and Temperament — Last Illness and Dying Saying — Death 1795 — Public Funeral —
Literary Remains.

The biographer of William Romaine can hardly fail to observe
that his life naturally divides itself into three portions. The
first extends from his birth to the commencement of his London '
ministry in 1746. The second ranges from 1746 to his final
settlement at St. Anne's, Blackfriars, in 1764. The third com-
prises his ministry at Blackfriars, up to the time of his death
in 1795. It is this third and last portion of his history which
I propose to deal with in this chapter.

Roraaine's appointment to the rectory of St. Anne's, Black-
friars, took place at a very critical period in his ministerial life.
He was now about fifty years old. After preaching as a lec-
turer in London for eighteen years, he was still without a stated
position as the incumbent of a parish. Every door seemed
shut against him. Opposition and persecution followed him
wherever he went. It seemed, in short, a question whether he
had not better give up London altogether, and turn his steps
elsewhere. Lord Dartmouth offered him a living in the
country. Whitefield urged him to accept a large church at '
Philadelphia, in America. Hot-headed friends pressed him to
let them build him a chapel. It seemed far from improbable


that he might fulfil the predictions of his enemies, and end by
leaving the Church of England and becoming a regular

But Romaine had a very deep sense of the value of the
Church of England. He loved her Articles and Prayer-Book
with no common love. Whatever her defects in administra-
tion, and however ill she treated her best children, he believed
that the occupant of her pulpits had peculiar advantages ; and
he steadfastly refused to leave her. He was catholic, and kind,
and liberal to those who were not churchmen, and lived in
habits of friendly communion with many of them. To this
even John Wesley, Arminian as he was, bears strong testimony.
In a letter to Lady Huntingdon, in 1763, he says, " Mr. Romaine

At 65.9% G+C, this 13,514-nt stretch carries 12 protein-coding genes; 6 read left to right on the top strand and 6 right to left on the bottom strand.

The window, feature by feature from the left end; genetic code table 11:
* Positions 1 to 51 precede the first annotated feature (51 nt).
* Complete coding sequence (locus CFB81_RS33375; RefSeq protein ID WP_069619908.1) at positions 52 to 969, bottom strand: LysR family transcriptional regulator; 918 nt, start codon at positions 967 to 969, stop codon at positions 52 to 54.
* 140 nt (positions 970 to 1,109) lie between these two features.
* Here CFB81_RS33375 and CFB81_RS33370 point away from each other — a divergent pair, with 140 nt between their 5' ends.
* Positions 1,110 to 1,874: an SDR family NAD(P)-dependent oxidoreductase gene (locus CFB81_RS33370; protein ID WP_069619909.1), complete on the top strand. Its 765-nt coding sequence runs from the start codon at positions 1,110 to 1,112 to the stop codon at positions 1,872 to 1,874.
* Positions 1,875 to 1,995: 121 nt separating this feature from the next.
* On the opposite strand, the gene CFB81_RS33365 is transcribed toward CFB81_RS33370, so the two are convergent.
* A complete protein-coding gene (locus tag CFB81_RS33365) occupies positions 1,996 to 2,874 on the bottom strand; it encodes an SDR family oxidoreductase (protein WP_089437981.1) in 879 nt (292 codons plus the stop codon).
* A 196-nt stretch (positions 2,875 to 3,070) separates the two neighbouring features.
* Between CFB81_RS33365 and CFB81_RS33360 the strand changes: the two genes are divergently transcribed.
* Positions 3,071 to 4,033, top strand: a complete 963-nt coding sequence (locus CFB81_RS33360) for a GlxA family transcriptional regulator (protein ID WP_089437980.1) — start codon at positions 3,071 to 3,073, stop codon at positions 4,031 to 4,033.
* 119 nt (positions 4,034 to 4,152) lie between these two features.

has shown a truly sympathizing spirit, and acted like a brother."
But nothing could induce him to give up his own position and
become a Nonconformist. At this juncture he was greatly
strengthened in his determination by the advice of that excel-
lent clergyman, Walker of Truro. He resolved to stick by the
Church in which he had been ordained, and to wait patiently
for some door to be opened. His patience was at length re-
warded. By a singular train of providences, he became rector
of an important parish in the City, and there spent the last
twenty-nine years of his life in the undisturbed exercise of his

The circumstances under which Romaine was appointed to
his new sphere of duty were somewhat remarkable. The
patronage of the united parish of St. Andrew by the Wardrobe
with St. Anne's, Blackfriars, is vested in the Lord-Chancellor
and the parishioners alternately. The immediate predecessor
of Romaine was Mr. Henley, nephew of the then Lord-Chan-
cellor Henley. He only held the living about six years, and
died of putrid fever, caught in visiting a parishioner. Upon
his death the appointment fell to the turn of the parishioners ;
and at once some friends of Romaine, without his knowledge


and consent, resolved to nominate him as a candidate for the
vacant Uving. It was soon found that at least two-thirds of the
parishioners were in his favour ; and though he refused to can-
vass for votes himself, his interest was warmly supported by-